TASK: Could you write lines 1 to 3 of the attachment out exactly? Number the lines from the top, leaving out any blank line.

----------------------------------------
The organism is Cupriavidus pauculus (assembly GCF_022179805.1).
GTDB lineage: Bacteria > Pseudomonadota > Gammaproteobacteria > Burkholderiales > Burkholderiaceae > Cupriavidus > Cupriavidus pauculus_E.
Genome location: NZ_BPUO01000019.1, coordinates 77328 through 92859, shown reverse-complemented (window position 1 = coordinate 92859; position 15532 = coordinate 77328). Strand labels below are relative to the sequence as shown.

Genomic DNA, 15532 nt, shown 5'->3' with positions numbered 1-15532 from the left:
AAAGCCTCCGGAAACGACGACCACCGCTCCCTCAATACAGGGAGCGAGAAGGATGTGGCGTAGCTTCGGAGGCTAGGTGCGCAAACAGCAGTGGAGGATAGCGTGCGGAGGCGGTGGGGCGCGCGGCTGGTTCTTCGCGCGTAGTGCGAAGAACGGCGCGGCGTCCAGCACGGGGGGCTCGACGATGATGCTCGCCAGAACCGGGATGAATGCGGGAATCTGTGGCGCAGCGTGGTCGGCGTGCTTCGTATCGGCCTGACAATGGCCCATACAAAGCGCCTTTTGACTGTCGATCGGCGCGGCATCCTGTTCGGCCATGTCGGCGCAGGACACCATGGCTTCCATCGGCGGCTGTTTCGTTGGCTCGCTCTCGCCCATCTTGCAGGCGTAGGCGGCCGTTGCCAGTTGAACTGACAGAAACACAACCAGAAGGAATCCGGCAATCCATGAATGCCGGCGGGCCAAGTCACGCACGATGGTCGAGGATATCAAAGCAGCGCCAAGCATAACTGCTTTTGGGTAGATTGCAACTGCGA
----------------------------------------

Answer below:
The organism is Cupriavidus pauculus (assembly GCF_022179805.1).
GTDB lineage: Bacteria > Pseudomonadota > Gammaproteobacteria > Burkholderiales > Burkholderiaceae > Cupriavidus > Cupriavidus pauculus_E.
Genome location: NZ_BPUO01000019.1, coordinates 77328 through 92859, shown reverse-complemented (window position 1 = coordinate 92859; position 15532 = coordinate 77328). Strand labels below are relative to the sequence as shown.